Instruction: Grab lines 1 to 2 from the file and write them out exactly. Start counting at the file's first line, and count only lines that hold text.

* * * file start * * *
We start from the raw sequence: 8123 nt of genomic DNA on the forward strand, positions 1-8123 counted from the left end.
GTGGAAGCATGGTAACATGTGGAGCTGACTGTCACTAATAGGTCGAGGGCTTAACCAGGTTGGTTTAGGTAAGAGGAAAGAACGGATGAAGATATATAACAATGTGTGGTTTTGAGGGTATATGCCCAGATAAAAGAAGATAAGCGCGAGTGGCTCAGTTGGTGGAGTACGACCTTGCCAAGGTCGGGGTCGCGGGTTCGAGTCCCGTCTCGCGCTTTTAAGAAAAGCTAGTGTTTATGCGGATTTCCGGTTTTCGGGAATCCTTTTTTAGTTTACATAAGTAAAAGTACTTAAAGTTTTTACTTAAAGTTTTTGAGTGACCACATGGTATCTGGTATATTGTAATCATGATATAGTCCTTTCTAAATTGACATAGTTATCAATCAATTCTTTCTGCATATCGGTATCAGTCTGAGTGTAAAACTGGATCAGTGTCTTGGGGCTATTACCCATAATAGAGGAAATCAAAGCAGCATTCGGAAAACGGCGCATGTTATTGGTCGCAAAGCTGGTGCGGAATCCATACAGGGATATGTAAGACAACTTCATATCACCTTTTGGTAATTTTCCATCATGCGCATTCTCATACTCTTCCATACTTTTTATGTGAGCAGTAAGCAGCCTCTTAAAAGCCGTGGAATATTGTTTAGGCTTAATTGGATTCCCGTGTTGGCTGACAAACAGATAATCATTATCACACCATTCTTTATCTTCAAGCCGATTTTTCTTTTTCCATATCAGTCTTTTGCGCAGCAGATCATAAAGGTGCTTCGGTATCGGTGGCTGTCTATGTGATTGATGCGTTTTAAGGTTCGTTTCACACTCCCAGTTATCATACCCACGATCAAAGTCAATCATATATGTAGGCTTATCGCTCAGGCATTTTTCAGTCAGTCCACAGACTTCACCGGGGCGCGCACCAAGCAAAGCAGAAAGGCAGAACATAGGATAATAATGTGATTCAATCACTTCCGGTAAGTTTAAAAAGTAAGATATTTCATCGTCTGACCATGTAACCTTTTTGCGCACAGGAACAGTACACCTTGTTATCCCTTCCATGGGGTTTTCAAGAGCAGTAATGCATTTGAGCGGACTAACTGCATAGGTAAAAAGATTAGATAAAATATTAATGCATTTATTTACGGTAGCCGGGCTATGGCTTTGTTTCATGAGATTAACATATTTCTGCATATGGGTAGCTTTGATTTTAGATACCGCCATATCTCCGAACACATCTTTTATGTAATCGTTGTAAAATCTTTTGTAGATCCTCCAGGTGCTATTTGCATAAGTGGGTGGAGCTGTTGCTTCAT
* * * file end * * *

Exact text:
We start from the raw sequence: 8123 nt of genomic DNA on the forward strand, positions 1-8123 counted from the left end.
GTGGAAGCATGGTAACATGTGGAGCTGACTGTCACTAATAGGTCGAGGGCTTAACCAGGTTGGTTTAGGTAAGAGGAAAGAACGGATGAAGATATATAACAATGTGTGGTTTTGAGGGTATATGCCCAGATAAAAGAAGATAAGCGCGAGTGGCTCAGTTGGTGGAGTACGACCTTGCCAAGGTCGGGGTCGCGGGTTCGAGTCCCGTCTCGCGCTTTTAAGAAAAGCTAGTGTTTATGCGGATTTCCGGTTTTCGGGAATCCTTTTTTAGTTTACATAAGTAAAAGTACTTAAAGTTTTTACTTAAAGTTTTTGAGTGACCACATGGTATCTGGTATATTGTAATCATGATATAGTCCTTTCTAAATTGACATAGTTATCAATCAATTCTTTCTGCATATCGGTATCAGTCTGAGTGTAAAACTGGATCAGTGTCTTGGGGCTATTACCCATAATAGAGGAAATCAAAGCAGCATTCGGAAAACGGCGCATGTTATTGGTCGCAAAGCTGGTGCGGAATCCATACAGGGATATGTAAGACAACTTCATATCACCTTTTGGTAATTTTCCATCATGCGCATTCTCATACTCTTCCATACTTTTTATGTGAGCAGTAAGCAGCCTCTTAAAAGCCGTGGAATATTGTTTAGGCTTAATTGGATTCCCGTGTTGGCTGACAAACAGATAATCATTATCACACCATTCTTTATCTTCAAGCCGATTTTTCTTTTTCCATATCAGTCTTTTGCGCAGCAGATCATAAAGGTGCTTCGGTATCGGTGGCTGTCTATGTGATTGATGCGTTTTAAGGTTCGTTTCACACTCCCAGTTATCATACCCACGATCAAAGTCAATCATATATGTAGGCTTATCGCTCAGGCATTTTTCAGTCAGTCCACAGACTTCACCGGGGCGCGCACCAAGCAAAGCAGAAAGGCAGAACATAGGATAATAATGTGATTCAATCACTTCCGGTAAGTTTAAAAAGTAAGATATTTCATCGTCTGACCATGTAACCTTTTTGCGCACAGGAACAGTACACCTTGTTATCCCTTCCATGGGGTTTTCAAGAGCAGTAATGCATTTGAGCGGACTAACTGCATAGGTAAAAAGATTAGATAAAATATTAATGCATTTATTTACGGTAGCCGGGCTATGGCTTTGTTTCATGAGATTAACATATTTCTGCATATGGGTAGCTTTGATTTTAGATACCGCCATATCTCCGAACACATCTTTTATGTAATCGTTGTAAAATCTTTTGTAGATCCTCCAGGTGCTATTTGCATAAGTGGGTGGAGCTGTTGCTTCAT